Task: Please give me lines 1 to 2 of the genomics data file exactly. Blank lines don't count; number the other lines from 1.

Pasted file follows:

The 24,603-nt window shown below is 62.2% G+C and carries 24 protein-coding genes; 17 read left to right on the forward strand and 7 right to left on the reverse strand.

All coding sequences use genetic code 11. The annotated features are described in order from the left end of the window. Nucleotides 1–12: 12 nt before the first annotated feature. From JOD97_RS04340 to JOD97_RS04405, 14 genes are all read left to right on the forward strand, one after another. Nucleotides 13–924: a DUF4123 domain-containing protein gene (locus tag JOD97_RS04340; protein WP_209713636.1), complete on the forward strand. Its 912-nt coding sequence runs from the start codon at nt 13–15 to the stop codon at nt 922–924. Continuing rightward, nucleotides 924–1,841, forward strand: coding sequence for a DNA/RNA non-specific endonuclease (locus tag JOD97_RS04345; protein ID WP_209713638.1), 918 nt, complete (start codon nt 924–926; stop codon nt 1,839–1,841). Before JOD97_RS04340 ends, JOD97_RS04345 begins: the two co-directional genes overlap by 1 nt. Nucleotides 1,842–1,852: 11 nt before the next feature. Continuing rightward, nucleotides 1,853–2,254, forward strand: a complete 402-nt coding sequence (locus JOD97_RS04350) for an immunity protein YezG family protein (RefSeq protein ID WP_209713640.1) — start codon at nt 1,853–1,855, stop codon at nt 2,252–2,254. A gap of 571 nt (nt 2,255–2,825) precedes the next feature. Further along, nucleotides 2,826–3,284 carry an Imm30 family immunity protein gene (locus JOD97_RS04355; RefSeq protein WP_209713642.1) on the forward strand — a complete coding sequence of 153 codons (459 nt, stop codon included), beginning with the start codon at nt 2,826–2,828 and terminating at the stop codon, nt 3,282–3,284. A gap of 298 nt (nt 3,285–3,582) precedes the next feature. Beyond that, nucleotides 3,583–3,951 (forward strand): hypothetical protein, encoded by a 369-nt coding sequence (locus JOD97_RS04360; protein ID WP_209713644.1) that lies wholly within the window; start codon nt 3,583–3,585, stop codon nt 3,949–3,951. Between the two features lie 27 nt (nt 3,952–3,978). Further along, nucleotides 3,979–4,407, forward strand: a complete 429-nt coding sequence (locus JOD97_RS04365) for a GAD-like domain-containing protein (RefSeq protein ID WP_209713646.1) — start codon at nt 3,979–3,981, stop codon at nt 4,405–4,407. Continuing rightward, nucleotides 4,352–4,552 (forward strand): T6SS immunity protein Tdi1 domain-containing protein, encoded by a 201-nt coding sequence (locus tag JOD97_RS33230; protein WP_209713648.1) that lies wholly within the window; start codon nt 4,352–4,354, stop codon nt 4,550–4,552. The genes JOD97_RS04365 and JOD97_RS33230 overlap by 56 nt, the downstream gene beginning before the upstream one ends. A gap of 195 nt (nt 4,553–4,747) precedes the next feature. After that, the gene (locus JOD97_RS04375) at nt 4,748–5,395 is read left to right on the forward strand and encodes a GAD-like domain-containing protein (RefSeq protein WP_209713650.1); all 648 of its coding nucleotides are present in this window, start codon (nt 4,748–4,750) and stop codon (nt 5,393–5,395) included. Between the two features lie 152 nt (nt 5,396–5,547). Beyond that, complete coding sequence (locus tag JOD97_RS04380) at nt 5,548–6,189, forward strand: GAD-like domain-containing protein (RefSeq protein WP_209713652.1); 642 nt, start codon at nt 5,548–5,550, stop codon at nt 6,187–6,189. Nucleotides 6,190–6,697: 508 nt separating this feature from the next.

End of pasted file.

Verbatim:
The 24,603-nt window shown below is 62.2% G+C and carries 24 protein-coding genes; 17 read left to right on the forward strand and 7 right to left on the reverse strand.

All coding sequences use genetic code 11. The annotated features are described in order from the left end of the window. Nucleotides 1–12: 12 nt before the first annotated feature. From JOD97_RS04340 to JOD97_RS04405, 14 genes are all read left to right on the forward strand, one after another. Nucleotides 13–924: a DUF4123 domain-containing protein gene (locus tag JOD97_RS04340; protein WP_209713636.1), complete on the forward strand. Its 912-nt coding sequence runs from the start codon at nt 13–15 to the stop codon at nt 922–924. Continuing rightward, nucleotides 924–1,841, forward strand: coding sequence for a DNA/RNA non-specific endonuclease (locus tag JOD97_RS04345; protein ID WP_209713638.1), 918 nt, complete (start codon nt 924–926; stop codon nt 1,839–1,841). Before JOD97_RS04340 ends, JOD97_RS04345 begins: the two co-directional genes overlap by 1 nt. Nucleotides 1,842–1,852: 11 nt before the next feature. Continuing rightward, nucleotides 1,853–2,254, forward strand: a complete 402-nt coding sequence (locus JOD97_RS04350) for an immunity protein YezG family protein (RefSeq protein ID WP_209713640.1) — start codon at nt 1,853–1,855, stop codon at nt 2,252–2,254. A gap of 571 nt (nt 2,255–2,825) precedes the next feature. Further along, nucleotides 2,826–3,284 carry an Imm30 family immunity protein gene (locus JOD97_RS04355; RefSeq protein WP_209713642.1) on the forward strand — a complete coding sequence of 153 codons (459 nt, stop codon included), beginning with the start codon at nt 2,826–2,828 and terminating at the stop codon, nt 3,282–3,284. A gap of 298 nt (nt 3,285–3,582) precedes the next feature. Beyond that, nucleotides 3,583–3,951 (forward strand): hypothetical protein, encoded by a 369-nt coding sequence (locus JOD97_RS04360; protein ID WP_209713644.1) that lies wholly within the window; start codon nt 3,583–3,585, stop codon nt 3,949–3,951. Between the two features lie 27 nt (nt 3,952–3,978). Further along, nucleotides 3,979–4,407, forward strand: a complete 429-nt coding sequence (locus JOD97_RS04365) for a GAD-like domain-containing protein (RefSeq protein ID WP_209713646.1) — start codon at nt 3,979–3,981, stop codon at nt 4,405–4,407. Continuing rightward, nucleotides 4,352–4,552 (forward strand): T6SS immunity protein Tdi1 domain-containing protein, encoded by a 201-nt coding sequence (locus tag JOD97_RS33230; protein WP_209713648.1) that lies wholly within the window; start codon nt 4,352–4,354, stop codon nt 4,550–4,552. The genes JOD97_RS04365 and JOD97_RS33230 overlap by 56 nt, the downstream gene beginning before the upstream one ends. A gap of 195 nt (nt 4,553–4,747) precedes the next feature. After that, the gene (locus JOD97_RS04375) at nt 4,748–5,395 is read left to right on the forward strand and encodes a GAD-like domain-containing protein (RefSeq protein WP_209713650.1); all 648 of its coding nucleotides are present in this window, start codon (nt 4,748–4,750) and stop codon (nt 5,393–5,395) included. Between the two features lie 152 nt (nt 5,396–5,547). Beyond that, complete coding sequence (locus tag JOD97_RS04380) at nt 5,548–6,189, forward strand: GAD-like domain-containing protein (RefSeq protein WP_209713652.1); 642 nt, start codon at nt 5,548–5,550, stop codon at nt 6,187–6,189. Nucleotides 6,190–6,697: 508 nt separating this feature from the next.